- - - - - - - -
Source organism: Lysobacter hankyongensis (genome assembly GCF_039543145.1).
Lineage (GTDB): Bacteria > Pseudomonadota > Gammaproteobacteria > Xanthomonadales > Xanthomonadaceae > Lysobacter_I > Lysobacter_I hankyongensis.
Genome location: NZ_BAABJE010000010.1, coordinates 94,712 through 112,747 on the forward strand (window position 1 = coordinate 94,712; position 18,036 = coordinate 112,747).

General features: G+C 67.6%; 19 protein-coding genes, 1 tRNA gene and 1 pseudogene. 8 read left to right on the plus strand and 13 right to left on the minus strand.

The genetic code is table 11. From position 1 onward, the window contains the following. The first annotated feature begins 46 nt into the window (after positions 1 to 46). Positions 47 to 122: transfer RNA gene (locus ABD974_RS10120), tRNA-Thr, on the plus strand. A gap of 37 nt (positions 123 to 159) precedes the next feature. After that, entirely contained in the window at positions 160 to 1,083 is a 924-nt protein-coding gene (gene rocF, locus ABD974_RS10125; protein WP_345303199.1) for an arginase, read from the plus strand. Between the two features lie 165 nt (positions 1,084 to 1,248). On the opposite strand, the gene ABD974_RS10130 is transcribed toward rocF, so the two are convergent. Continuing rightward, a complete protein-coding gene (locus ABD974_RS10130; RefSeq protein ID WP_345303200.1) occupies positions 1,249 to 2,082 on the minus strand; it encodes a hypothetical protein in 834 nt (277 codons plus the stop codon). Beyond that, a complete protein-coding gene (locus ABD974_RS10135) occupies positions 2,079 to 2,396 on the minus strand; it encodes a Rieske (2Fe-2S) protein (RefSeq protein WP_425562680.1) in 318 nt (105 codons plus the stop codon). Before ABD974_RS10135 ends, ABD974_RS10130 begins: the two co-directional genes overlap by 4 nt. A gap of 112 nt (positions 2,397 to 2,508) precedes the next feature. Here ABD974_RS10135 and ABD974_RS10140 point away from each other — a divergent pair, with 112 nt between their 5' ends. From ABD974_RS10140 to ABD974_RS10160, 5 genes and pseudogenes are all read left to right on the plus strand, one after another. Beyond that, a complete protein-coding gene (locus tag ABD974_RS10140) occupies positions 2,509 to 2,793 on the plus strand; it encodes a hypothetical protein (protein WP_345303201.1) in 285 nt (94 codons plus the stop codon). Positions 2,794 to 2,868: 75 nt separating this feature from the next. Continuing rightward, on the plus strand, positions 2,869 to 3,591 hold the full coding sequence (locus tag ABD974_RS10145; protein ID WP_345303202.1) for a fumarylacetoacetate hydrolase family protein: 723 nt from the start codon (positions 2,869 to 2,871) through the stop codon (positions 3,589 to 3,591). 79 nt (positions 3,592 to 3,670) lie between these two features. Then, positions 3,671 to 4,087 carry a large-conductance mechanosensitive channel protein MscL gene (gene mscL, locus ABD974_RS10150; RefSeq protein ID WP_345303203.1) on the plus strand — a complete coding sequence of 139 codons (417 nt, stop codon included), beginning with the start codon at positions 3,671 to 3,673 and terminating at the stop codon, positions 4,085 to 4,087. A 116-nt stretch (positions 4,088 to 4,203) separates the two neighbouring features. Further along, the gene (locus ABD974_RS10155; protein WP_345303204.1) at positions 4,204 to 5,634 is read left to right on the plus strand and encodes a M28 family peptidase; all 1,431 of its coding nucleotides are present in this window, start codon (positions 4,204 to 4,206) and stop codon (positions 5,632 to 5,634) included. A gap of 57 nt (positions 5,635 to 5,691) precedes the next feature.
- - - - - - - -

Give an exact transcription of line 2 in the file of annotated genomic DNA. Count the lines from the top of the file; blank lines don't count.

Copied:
Lineage (GTDB): Bacteria > Pseudomonadota > Gammaproteobacteria > Xanthomonadales > Xanthomonadaceae > Lysobacter_I > Lysobacter_I hankyongensis.